Close to the End

It was close to the end when Daddy said

get her out of here, though he’d insisted

he could manage her care, which he thought

meant fixing a plate of runny-side-up eggs and

limp bacon every day (neither of which did she

ever eat because in her mind, when it was still

a mind, that shit was never what she would call

food), and settling her onto the couch with a blanket

and a cup of coffee so he could watch TV and she

could need nothing until dinner. So he was undone

when she never again made it to the bathroom in time

and the sheets were always in the wash, and when

the combative days came on like a thunderstorm out

of her clear blue eyes so she screamed when he woke

her and called him every god damn name but the one

his mother gave him, flailed as he dressed her and sent

the hated eggs sailing in an arc that mimicked her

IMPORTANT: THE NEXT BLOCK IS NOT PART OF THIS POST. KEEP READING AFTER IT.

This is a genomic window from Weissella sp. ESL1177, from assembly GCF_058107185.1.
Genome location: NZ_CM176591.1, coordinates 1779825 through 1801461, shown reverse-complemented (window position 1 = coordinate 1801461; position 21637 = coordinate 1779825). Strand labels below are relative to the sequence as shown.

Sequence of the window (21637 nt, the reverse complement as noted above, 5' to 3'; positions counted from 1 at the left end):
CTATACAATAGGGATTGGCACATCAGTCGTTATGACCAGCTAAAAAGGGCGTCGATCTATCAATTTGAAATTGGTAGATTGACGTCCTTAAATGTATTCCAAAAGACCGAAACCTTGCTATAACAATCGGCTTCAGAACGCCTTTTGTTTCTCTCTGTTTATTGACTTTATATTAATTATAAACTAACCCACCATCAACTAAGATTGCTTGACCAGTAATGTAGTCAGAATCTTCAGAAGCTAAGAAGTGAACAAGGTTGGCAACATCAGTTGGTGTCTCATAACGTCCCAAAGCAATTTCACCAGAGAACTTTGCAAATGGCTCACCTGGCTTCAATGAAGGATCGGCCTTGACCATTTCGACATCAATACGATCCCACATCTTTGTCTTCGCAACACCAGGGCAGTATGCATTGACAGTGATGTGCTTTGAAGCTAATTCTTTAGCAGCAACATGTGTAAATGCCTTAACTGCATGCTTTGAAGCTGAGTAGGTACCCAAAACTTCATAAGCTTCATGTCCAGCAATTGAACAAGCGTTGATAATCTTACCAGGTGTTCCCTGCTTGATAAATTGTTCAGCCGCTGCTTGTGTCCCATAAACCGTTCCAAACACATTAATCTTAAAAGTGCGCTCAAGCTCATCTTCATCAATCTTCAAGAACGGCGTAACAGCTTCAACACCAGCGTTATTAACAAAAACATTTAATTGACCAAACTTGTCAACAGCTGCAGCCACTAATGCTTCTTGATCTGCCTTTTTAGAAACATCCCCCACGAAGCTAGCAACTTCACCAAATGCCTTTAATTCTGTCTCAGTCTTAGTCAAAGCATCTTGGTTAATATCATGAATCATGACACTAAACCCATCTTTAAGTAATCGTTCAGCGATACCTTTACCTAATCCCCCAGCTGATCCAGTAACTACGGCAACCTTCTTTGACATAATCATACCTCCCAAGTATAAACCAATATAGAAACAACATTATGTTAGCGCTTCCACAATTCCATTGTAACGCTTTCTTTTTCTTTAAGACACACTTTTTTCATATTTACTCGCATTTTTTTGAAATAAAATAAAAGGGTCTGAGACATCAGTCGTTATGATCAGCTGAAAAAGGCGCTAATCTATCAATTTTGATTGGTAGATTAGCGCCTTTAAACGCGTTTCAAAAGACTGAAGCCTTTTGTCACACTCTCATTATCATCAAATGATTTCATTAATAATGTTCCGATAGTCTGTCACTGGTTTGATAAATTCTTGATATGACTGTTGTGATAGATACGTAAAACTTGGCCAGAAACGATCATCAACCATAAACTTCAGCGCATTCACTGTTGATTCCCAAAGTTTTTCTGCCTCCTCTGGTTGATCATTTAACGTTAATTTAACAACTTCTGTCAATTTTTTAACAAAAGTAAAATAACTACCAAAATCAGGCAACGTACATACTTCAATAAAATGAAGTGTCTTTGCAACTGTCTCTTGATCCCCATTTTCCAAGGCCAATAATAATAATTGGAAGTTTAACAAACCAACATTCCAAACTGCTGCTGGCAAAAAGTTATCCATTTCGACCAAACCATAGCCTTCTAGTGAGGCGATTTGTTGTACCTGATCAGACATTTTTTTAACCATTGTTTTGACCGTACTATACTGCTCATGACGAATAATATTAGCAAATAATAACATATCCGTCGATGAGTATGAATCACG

decline, he threw in the towels: bath, dish and paper,

and confessed she was more than he could handle.

We came with assurance that the move would be swift

and she would be happy which was code for “someone

who knows what the hell they’re doing will change her

diapers and feed her and treat her like the baby she has

become instead of the surly wife you think does what

she does to spite you.” We packed a bag and bathed

her and when she handed me her teeth I understood

Daddy in a way I didn’t want, then scrubbed with

janitorial fury anyway and tucked them in fast to

cover the naked gums she had never allowed her

children to see. As we drove to the place where

she died six weeks on, she kept asking, over

and over and over again, “Do I know you?”

 

©Dana Hughes 8.25.18

2 thoughts on “Close to the End

  1. Every time I read one of your poems about your mom or dad, I am struck with your ability to pack so much feeling into such a tightly controlled package. It fairly trembles with emotional power. Sometimes you create a phrase that just rings with power. Other times, like this one, it’s not the phrases but the pictures they draw, and the accessibility of the language. It’s beautifully executed, as all your poems are, but the beauty lies in the raw directness of the language. I feel like I’ve been there.

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